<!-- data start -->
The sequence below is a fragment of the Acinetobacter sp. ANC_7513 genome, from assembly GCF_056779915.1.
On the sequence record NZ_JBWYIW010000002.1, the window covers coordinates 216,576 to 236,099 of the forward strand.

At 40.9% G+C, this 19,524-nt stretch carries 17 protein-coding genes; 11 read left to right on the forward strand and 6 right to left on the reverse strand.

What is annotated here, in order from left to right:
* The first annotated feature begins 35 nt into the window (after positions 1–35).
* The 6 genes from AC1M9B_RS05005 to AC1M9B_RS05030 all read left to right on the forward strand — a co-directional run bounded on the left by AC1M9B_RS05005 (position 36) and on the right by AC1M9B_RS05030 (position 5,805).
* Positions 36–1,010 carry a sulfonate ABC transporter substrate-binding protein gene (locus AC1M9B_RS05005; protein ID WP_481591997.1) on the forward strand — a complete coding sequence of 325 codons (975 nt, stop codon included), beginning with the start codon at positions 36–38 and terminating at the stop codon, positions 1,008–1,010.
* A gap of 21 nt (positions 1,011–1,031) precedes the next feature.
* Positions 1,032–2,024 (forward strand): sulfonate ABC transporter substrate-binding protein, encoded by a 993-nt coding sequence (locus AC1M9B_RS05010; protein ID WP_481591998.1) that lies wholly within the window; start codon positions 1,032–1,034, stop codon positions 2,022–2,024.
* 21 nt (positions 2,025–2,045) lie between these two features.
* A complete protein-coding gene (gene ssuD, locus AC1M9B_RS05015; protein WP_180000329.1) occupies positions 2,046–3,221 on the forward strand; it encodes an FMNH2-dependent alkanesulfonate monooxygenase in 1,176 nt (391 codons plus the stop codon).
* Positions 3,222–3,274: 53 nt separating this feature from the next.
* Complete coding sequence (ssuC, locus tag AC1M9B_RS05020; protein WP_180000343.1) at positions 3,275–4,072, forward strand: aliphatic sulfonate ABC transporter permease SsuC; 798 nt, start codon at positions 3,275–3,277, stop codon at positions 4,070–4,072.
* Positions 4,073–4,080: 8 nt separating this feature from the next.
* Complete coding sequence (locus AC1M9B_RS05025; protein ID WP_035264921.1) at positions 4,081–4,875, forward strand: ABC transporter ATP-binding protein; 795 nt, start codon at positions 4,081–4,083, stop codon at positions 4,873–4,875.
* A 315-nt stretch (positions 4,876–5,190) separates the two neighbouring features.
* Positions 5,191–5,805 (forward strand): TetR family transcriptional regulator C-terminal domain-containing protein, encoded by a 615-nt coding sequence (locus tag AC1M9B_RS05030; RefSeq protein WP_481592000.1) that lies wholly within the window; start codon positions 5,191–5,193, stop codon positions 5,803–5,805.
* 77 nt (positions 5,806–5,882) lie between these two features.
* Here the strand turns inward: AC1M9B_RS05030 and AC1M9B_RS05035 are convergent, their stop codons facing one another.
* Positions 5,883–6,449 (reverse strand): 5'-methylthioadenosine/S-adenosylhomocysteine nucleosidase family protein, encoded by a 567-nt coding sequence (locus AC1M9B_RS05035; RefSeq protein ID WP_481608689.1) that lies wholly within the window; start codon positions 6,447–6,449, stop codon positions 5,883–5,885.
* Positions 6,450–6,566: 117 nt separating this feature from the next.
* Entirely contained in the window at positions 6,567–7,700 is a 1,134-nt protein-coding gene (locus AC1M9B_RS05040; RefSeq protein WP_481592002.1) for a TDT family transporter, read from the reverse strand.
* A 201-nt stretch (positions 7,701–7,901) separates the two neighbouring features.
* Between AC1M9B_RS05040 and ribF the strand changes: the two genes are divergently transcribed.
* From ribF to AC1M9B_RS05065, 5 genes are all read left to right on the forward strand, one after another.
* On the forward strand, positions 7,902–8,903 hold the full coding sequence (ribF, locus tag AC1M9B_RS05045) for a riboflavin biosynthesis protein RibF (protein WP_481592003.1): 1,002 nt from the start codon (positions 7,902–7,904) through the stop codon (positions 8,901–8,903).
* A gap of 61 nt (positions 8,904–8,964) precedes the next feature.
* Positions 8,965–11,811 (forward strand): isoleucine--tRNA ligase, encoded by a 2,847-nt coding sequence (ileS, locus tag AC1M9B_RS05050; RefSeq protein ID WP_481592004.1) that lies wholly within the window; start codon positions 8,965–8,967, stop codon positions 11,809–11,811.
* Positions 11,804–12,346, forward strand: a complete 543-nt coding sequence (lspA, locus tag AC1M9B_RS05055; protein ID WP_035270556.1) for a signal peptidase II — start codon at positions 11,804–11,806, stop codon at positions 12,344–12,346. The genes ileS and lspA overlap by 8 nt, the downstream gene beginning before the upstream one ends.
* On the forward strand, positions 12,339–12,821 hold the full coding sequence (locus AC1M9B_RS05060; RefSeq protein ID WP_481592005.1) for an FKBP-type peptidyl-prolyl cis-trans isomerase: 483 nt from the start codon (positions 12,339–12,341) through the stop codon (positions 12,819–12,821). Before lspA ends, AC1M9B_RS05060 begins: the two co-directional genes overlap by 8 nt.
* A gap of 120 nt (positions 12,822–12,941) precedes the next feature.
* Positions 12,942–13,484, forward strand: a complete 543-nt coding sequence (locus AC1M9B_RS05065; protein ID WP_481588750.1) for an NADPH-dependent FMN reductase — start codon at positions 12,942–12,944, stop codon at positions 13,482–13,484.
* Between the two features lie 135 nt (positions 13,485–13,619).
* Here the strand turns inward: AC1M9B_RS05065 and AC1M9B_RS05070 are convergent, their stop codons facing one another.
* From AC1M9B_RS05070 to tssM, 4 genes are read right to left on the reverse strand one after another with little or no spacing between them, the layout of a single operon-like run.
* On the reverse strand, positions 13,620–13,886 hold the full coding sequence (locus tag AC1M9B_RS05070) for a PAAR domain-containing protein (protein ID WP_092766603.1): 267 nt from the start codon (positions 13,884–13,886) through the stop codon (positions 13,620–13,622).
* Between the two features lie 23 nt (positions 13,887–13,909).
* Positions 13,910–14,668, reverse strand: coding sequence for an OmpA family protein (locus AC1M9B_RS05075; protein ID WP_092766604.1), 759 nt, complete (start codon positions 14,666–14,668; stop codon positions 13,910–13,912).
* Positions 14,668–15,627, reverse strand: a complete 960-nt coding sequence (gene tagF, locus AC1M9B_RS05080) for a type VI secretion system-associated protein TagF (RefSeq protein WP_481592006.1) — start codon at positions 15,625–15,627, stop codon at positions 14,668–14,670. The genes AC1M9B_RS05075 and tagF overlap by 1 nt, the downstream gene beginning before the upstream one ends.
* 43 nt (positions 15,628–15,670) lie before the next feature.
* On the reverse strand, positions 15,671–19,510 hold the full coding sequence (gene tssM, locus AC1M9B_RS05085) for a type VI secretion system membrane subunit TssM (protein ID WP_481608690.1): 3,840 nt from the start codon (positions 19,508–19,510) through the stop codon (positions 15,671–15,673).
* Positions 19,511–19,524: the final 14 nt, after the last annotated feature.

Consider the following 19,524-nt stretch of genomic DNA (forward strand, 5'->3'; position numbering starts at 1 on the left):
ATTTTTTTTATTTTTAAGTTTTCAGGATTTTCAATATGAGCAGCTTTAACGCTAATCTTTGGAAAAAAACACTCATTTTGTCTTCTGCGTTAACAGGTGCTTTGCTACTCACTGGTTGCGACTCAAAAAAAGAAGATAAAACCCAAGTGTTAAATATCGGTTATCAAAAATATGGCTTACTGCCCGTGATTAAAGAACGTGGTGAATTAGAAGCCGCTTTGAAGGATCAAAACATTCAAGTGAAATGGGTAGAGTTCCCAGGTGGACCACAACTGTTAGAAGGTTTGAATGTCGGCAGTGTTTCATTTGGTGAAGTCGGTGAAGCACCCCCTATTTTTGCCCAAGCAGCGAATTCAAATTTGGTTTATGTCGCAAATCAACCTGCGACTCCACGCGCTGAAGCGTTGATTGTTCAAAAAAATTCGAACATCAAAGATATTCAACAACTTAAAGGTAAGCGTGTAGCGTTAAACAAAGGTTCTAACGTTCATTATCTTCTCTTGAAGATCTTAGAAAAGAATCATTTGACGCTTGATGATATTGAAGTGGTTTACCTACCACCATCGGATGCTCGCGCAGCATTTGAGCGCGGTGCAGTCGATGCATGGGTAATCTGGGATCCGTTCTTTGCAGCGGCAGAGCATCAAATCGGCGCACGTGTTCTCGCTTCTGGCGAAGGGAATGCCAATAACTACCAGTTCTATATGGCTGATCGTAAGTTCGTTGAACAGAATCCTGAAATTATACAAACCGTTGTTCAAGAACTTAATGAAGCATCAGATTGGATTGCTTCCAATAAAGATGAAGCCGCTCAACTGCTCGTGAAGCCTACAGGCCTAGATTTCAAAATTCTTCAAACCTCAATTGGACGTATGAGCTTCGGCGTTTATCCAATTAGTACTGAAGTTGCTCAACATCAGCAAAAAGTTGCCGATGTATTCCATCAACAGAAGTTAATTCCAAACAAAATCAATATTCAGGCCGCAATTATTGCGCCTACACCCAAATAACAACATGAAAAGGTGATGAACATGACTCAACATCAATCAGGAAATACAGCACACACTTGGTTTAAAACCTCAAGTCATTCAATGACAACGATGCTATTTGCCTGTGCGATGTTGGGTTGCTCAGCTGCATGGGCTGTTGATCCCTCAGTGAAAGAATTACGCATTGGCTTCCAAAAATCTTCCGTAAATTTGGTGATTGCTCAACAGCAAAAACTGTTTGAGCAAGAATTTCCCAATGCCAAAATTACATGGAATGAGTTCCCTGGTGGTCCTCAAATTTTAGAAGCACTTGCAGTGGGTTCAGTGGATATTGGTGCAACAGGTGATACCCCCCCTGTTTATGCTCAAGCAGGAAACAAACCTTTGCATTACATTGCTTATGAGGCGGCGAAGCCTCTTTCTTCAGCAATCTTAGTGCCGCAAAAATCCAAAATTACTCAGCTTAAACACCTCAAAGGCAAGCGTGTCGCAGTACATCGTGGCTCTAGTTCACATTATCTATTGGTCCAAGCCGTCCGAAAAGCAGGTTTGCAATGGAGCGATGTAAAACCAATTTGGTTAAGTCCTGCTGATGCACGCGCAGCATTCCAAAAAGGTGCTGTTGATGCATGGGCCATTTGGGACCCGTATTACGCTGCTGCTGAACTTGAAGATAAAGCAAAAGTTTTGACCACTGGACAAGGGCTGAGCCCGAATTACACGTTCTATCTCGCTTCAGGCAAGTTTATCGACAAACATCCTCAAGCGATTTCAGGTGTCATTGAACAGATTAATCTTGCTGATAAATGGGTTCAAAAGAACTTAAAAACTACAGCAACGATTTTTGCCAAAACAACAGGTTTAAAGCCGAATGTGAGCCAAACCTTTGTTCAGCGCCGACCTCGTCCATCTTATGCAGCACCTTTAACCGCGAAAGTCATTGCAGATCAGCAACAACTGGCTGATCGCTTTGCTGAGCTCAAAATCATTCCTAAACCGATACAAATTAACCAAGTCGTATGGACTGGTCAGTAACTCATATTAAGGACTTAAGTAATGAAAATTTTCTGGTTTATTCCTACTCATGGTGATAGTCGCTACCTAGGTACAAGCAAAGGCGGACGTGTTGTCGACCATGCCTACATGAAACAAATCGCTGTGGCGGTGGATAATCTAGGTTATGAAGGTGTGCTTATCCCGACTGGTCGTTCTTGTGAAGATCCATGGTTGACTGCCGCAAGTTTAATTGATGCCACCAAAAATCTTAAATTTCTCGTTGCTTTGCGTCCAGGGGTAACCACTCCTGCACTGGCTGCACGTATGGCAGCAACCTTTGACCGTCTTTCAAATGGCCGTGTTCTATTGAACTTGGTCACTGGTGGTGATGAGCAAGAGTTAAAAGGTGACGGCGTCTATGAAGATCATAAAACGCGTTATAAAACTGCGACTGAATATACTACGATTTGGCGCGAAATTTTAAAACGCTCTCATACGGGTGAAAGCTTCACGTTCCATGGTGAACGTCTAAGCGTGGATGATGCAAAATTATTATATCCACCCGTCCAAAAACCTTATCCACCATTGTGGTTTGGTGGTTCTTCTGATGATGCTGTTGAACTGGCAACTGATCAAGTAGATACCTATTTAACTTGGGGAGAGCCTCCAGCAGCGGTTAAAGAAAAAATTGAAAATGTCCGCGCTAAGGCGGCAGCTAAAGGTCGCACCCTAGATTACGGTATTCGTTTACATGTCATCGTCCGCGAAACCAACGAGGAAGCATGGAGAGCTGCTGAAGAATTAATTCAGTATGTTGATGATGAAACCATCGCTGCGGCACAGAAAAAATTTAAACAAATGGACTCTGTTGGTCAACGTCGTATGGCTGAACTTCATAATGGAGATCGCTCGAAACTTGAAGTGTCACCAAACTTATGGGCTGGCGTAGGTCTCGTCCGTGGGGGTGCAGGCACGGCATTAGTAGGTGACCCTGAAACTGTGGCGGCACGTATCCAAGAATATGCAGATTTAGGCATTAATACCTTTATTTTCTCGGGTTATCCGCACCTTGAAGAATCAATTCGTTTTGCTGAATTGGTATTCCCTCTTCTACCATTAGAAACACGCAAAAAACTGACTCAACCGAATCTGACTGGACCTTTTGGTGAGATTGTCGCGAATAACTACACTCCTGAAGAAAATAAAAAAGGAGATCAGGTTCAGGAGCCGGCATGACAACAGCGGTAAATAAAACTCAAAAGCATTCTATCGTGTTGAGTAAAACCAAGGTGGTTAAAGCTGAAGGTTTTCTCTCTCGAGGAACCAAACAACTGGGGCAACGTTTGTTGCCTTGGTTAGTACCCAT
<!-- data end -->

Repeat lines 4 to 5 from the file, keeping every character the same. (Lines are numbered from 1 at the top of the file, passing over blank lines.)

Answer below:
What is annotated here, in order from left to right:
* The first annotated feature begins 35 nt into the window (after positions 1–35).